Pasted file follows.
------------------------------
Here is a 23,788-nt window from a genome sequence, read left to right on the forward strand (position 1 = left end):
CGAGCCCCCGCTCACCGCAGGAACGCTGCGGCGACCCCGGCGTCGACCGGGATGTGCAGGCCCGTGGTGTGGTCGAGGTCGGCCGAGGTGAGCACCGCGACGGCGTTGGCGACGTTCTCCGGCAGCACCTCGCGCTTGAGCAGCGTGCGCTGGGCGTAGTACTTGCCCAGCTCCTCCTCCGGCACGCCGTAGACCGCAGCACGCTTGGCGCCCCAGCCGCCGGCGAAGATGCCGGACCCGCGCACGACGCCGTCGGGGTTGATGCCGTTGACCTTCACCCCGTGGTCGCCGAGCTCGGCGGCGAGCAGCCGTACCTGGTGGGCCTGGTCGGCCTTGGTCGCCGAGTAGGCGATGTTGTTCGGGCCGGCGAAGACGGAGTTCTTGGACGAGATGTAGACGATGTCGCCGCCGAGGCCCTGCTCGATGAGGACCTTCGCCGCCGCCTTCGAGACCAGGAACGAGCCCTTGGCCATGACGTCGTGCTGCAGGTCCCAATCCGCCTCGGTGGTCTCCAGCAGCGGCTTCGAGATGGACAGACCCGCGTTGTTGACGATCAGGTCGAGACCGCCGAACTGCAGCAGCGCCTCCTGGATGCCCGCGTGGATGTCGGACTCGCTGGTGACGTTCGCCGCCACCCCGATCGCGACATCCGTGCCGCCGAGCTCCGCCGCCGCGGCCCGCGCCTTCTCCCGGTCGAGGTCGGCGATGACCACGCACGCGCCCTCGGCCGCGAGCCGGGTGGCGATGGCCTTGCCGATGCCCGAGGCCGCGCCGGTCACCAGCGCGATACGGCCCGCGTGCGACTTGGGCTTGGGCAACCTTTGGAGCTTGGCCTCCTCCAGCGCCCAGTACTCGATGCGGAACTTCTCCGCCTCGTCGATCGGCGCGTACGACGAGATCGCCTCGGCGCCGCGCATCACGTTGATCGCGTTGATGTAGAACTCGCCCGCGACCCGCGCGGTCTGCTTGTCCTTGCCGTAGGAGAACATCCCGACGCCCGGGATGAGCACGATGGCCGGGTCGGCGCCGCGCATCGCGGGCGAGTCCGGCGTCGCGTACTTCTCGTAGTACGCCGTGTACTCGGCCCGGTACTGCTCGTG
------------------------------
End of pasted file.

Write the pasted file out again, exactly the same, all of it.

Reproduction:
Here is a 23,788-nt window from a genome sequence, read left to right on the forward strand (position 1 = left end):
CGAGCCCCCGCTCACCGCAGGAACGCTGCGGCGACCCCGGCGTCGACCGGGATGTGCAGGCCCGTGGTGTGGTCGAGGTCGGCCGAGGTGAGCACCGCGACGGCGTTGGCGACGTTCTCCGGCAGCACCTCGCGCTTGAGCAGCGTGCGCTGGGCGTAGTACTTGCCCAGCTCCTCCTCCGGCACGCCGTAGACCGCAGCACGCTTGGCGCCCCAGCCGCCGGCGAAGATGCCGGACCCGCGCACGACGCCGTCGGGGTTGATGCCGTTGACCTTCACCCCGTGGTCGCCGAGCTCGGCGGCGAGCAGCCGTACCTGGTGGGCCTGGTCGGCCTTGGTCGCCGAGTAGGCGATGTTGTTCGGGCCGGCGAAGACGGAGTTCTTGGACGAGATGTAGACGATGTCGCCGCCGAGGCCCTGCTCGATGAGGACCTTCGCCGCCGCCTTCGAGACCAGGAACGAGCCCTTGGCCATGACGTCGTGCTGCAGGTCCCAATCCGCCTCGGTGGTCTCCAGCAGCGGCTTCGAGATGGACAGACCCGCGTTGTTGACGATCAGGTCGAGACCGCCGAACTGCAGCAGCGCCTCCTGGATGCCCGCGTGGATGTCGGACTCGCTGGTGACGTTCGCCGCCACCCCGATCGCGACATCCGTGCCGCCGAGCTCCGCCGCCGCGGCCCGCGCCTTCTCCCGGTCGAGGTCGGCGATGACCACGCACGCGCCCTCGGCCGCGAGCCGGGTGGCGATGGCCTTGCCGATGCCCGAGGCCGCGCCGGTCACCAGCGCGATACGGCCCGCGTGCGACTTGGGCTTGGGCAACCTTTGGAGCTTGGCCTCCTCCAGCGCCCAGTACTCGATGCGGAACTTCTCCGCCTCGTCGATCGGCGCGTACGACGAGATCGCCTCGGCGCCGCGCATCACGTTGATCGCGTTGATGTAGAACTCGCCCGCGACCCGCGCGGTCTGCTTGTCCTTGCCGTAGGAGAACATCCCGACGCCCGGGATGAGCACGATGGCCGGGTCGGCGCCGCGCATCGCGGGCGAGTCCGGCGTCGCGTACTTCTCGTAGTACGCCGTGTACTCGGCCCGGTACTGCTCGTG